In 2007, Alastair Fleming had a climate change reality check and began his journey towards a more sustainable future.
Today he is an official Climate Leader, trained by Al Gore himself to deliver a very important presentation. In this interview, Alastair shares what it means to be part of the Climate Reality Project.
1. What is the Climate Reality Project?
In 2007, I saw An Inconvenient Truth, the Academy Award-winning documentary about climate change, produced by Nobel Laureate and former U.S. Vice President Al Gore.
That experience brought the climate crisis into the here and now for me, confirming that the rigorous work performed by the science community was proving to us that climate change was happening and its effects could be disastrous.
The extraordinary reaction to the film encouraged Mr. Gore to take further action, and as a consequence, he founded The Climate Reality Project as a climate change leadership program.
It is a not-for-profit organisation with a mission to educate the public about the harmful effects of global warming, to advocate for climate change policy, to counter climate change denial campaigns and to work toward solutions at a grass-roots level worldwide.
In Australia, The Climate Reality Project has partnered with the Australian Conservation Foundation to deliver the message:
Today, climate disruption is the biggest challenge humanity has ever faced and we know carbon pollution is to blame.
We also know that solutions are right in front of us. We can create a healthy, sustainable, and prosperous future by making a global shift from dirty fossil fuels to clean, renewable energies like solar and wind.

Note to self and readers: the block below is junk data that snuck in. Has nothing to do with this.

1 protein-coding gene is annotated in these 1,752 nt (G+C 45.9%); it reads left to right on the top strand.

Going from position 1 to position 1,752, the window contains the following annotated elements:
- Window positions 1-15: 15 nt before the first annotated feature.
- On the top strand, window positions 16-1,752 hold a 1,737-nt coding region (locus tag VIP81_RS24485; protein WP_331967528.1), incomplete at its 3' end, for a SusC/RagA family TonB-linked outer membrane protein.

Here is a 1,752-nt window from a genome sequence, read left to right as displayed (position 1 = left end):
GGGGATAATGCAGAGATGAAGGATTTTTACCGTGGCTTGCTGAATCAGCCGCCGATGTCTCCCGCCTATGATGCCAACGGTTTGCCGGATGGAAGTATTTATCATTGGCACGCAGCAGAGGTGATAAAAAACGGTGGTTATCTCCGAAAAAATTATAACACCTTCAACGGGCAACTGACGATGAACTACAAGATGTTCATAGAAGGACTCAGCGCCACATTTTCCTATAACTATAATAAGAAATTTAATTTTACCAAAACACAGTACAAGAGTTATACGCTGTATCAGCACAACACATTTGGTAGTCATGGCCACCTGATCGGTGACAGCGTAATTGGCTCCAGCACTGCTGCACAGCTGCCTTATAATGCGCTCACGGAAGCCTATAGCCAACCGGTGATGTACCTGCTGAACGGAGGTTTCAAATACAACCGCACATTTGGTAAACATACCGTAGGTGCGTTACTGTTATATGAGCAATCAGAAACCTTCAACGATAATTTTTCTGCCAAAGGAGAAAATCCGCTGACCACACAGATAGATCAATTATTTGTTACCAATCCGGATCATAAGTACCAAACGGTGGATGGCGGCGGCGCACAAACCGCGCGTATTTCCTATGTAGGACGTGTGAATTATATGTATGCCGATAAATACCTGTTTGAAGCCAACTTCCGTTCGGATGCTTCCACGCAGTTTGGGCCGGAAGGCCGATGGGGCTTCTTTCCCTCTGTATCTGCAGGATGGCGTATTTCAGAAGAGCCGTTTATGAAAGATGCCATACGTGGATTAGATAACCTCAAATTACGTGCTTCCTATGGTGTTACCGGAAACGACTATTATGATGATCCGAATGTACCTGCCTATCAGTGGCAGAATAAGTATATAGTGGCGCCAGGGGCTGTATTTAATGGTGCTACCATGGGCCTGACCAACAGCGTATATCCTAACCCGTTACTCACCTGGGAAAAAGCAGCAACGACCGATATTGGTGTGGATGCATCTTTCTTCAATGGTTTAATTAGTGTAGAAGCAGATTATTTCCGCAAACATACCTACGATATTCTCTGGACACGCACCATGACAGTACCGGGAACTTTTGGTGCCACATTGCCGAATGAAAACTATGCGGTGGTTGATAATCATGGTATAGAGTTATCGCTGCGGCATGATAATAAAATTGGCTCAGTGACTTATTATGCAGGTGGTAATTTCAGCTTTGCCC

Our leaders aren’t going to do it on their own. So we’re bringing millions together to make them, demanding change with a collective voice so loud and forceful they have no choice but to help shape the clean-energy future we need.
2. What does it mean to be a Climate Leader?
It was a huge privilege to be invited for training by Al Gore and the Climate Reality Project and to hear first hand from some of Australia’s leading scientists and experts.
The training helped to build on my knowledge and understanding of the complex issues of man-made climate change, its effects and consequences.
I’m now involved with a global network of more than 6000 dedicated people worldwide – the Climate Reality Leadership Corps – active in 117 countries. This network of people from all walks of life is a fantastic resource, a veritable bank of knowledge!
And with access to the most up to date information and data, I have a much clearer understanding of the science, the effects, the opportunities and the political motivations that drive the climate change debate in our society.
As a Climate Leader, it is my role to actively inform and educate the public and my community about the harmful effects of climate change and that solutions are possible, both locally and at a global level.
My training allows me to deliver an updated version of the slide show featured in ‘An Inconvenient Truth’. With the presentations and through a variety of actions, I hope to encourage and help people better understand that it is possible to take effective action through the choices we make, and that we can do it now.
3. How do you see retrofitting for thermal efficiency fitting into this vision?
Although much of the discussion for reducing our carbon emissions currently revolves around renewable energy systems, the IPCC has stated that by changing our everyday energy habits, the energy demand from buildings could be halved by 2050.
Buildings accounted for nearly one third of global energy use in 2012.